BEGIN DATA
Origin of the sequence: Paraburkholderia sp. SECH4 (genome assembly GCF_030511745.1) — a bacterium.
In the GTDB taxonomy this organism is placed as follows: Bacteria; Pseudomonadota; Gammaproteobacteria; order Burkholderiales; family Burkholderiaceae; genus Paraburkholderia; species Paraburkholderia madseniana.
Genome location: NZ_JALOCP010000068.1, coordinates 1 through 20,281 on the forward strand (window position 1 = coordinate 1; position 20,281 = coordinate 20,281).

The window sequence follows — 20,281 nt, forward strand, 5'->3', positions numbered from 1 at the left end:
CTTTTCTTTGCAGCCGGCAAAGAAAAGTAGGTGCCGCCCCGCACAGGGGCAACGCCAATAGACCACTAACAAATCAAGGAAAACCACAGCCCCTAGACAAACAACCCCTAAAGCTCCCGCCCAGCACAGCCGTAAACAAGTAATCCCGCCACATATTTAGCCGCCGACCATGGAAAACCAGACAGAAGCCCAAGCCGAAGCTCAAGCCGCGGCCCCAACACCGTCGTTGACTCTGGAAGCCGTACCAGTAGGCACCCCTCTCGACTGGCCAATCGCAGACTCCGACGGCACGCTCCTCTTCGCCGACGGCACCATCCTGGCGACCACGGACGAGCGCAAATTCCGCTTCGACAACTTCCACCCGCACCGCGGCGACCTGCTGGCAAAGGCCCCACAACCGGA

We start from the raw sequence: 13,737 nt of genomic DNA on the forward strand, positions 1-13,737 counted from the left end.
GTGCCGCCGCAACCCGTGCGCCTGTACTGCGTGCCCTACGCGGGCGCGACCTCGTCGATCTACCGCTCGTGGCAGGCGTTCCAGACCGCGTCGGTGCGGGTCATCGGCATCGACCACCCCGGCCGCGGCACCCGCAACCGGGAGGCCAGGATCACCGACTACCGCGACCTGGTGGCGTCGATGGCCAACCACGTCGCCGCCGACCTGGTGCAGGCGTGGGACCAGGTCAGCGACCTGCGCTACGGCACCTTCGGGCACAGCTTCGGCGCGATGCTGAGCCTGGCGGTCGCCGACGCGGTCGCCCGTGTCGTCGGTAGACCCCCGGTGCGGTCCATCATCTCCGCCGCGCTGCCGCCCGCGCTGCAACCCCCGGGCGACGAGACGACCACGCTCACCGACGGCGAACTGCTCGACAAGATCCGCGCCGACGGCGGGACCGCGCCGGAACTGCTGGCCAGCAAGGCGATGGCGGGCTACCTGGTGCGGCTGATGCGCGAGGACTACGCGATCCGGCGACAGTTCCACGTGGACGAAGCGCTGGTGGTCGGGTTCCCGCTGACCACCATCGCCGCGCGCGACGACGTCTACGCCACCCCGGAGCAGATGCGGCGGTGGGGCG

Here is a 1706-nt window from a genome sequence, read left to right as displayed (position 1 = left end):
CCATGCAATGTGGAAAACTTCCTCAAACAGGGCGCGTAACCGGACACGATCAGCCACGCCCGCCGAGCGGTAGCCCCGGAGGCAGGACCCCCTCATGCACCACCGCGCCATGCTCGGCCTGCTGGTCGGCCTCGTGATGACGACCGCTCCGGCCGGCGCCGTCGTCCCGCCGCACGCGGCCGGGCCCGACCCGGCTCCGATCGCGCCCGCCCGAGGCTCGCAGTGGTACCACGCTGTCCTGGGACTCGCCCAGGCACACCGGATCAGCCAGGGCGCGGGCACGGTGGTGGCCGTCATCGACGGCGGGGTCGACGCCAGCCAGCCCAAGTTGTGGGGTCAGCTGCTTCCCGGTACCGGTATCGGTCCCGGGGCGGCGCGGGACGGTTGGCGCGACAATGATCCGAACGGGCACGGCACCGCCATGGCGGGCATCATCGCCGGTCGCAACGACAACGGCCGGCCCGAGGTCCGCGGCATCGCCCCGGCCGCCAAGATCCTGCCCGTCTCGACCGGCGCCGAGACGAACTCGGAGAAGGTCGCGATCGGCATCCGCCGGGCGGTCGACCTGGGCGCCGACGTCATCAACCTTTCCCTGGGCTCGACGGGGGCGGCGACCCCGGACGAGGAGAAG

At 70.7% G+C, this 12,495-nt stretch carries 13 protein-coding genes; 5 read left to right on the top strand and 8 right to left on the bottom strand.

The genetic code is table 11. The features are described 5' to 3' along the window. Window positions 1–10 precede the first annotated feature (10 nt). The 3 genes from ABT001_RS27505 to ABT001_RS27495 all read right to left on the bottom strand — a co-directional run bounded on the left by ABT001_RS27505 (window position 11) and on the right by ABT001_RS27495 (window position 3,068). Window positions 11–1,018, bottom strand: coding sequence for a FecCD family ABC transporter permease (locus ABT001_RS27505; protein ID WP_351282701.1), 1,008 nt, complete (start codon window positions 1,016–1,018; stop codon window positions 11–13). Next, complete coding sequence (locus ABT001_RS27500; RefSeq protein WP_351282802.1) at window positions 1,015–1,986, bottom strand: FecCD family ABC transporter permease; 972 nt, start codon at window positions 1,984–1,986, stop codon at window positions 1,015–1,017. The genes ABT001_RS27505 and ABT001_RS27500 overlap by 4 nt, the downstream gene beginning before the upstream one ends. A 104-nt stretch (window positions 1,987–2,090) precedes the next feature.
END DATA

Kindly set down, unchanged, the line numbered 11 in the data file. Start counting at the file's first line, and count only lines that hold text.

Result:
The genetic code is table 11. The features are described 5' to 3' along the window. Window positions 1–10 precede the first annotated feature (10 nt). The 3 genes from ABT001_RS27505 to ABT001_RS27495 all read right to left on the bottom strand — a co-directional run bounded on the left by ABT001_RS27505 (window position 11) and on the right by ABT001_RS27495 (window position 3,068). Window positions 11–1,018, bottom strand: coding sequence for a FecCD family ABC transporter permease (locus ABT001_RS27505; protein ID WP_351282701.1), 1,008 nt, complete (start codon window positions 1,016–1,018; stop codon window positions 11–13). Next, complete coding sequence (locus ABT001_RS27500; RefSeq protein WP_351282802.1) at window positions 1,015–1,986, bottom strand: FecCD family ABC transporter permease; 972 nt, start codon at window positions 1,984–1,986, stop codon at window positions 1,015–1,017. The genes ABT001_RS27505 and ABT001_RS27500 overlap by 4 nt, the downstream gene beginning before the upstream one ends. A 104-nt stretch (window positions 1,987–2,090) precedes the next feature.